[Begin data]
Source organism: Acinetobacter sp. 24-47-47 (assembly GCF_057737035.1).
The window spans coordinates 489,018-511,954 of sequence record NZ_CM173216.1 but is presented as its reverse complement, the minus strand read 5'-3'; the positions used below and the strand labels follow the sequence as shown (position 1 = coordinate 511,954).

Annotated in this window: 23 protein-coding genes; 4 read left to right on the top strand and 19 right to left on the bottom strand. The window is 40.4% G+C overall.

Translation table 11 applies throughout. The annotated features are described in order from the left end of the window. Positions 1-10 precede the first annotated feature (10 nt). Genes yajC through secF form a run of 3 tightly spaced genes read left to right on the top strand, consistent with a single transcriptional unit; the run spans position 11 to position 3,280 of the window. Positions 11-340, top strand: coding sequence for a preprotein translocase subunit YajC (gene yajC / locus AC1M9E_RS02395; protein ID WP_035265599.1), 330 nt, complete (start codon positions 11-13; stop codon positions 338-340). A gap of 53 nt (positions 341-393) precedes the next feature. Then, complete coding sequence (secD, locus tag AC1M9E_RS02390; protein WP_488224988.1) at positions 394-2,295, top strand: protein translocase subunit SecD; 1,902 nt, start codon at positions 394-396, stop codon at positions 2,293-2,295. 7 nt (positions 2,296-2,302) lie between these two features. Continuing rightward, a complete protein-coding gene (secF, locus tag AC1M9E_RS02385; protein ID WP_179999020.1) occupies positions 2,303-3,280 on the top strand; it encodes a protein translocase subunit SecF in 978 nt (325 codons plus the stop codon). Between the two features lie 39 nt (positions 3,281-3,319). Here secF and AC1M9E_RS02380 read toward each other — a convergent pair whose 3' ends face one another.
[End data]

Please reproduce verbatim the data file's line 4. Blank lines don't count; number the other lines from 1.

Translation table 11 applies throughout. The annotated features are described in order from the left end of the window. Positions 1-10 precede the first annotated feature (10 nt). Genes yajC through secF form a run of 3 tightly spaced genes read left to right on the top strand, consistent with a single transcriptional unit; the run spans position 11 to position 3,280 of the window. Positions 11-340, top strand: coding sequence for a preprotein translocase subunit YajC (gene yajC / locus AC1M9E_RS02395; protein ID WP_035265599.1), 330 nt, complete (start codon positions 11-13; stop codon positions 338-340). A gap of 53 nt (positions 341-393) precedes the next feature. Then, complete coding sequence (secD, locus tag AC1M9E_RS02390; protein WP_488224988.1) at positions 394-2,295, top strand: protein translocase subunit SecD; 1,902 nt, start codon at positions 394-396, stop codon at positions 2,293-2,295. 7 nt (positions 2,296-2,302) lie between these two features. Continuing rightward, a complete protein-coding gene (secF, locus tag AC1M9E_RS02385; protein ID WP_179999020.1) occupies positions 2,303-3,280 on the top strand; it encodes a protein translocase subunit SecF in 978 nt (325 codons plus the stop codon). Between the two features lie 39 nt (positions 3,281-3,319). Here secF and AC1M9E_RS02380 read toward each other — a convergent pair whose 3' ends face one another.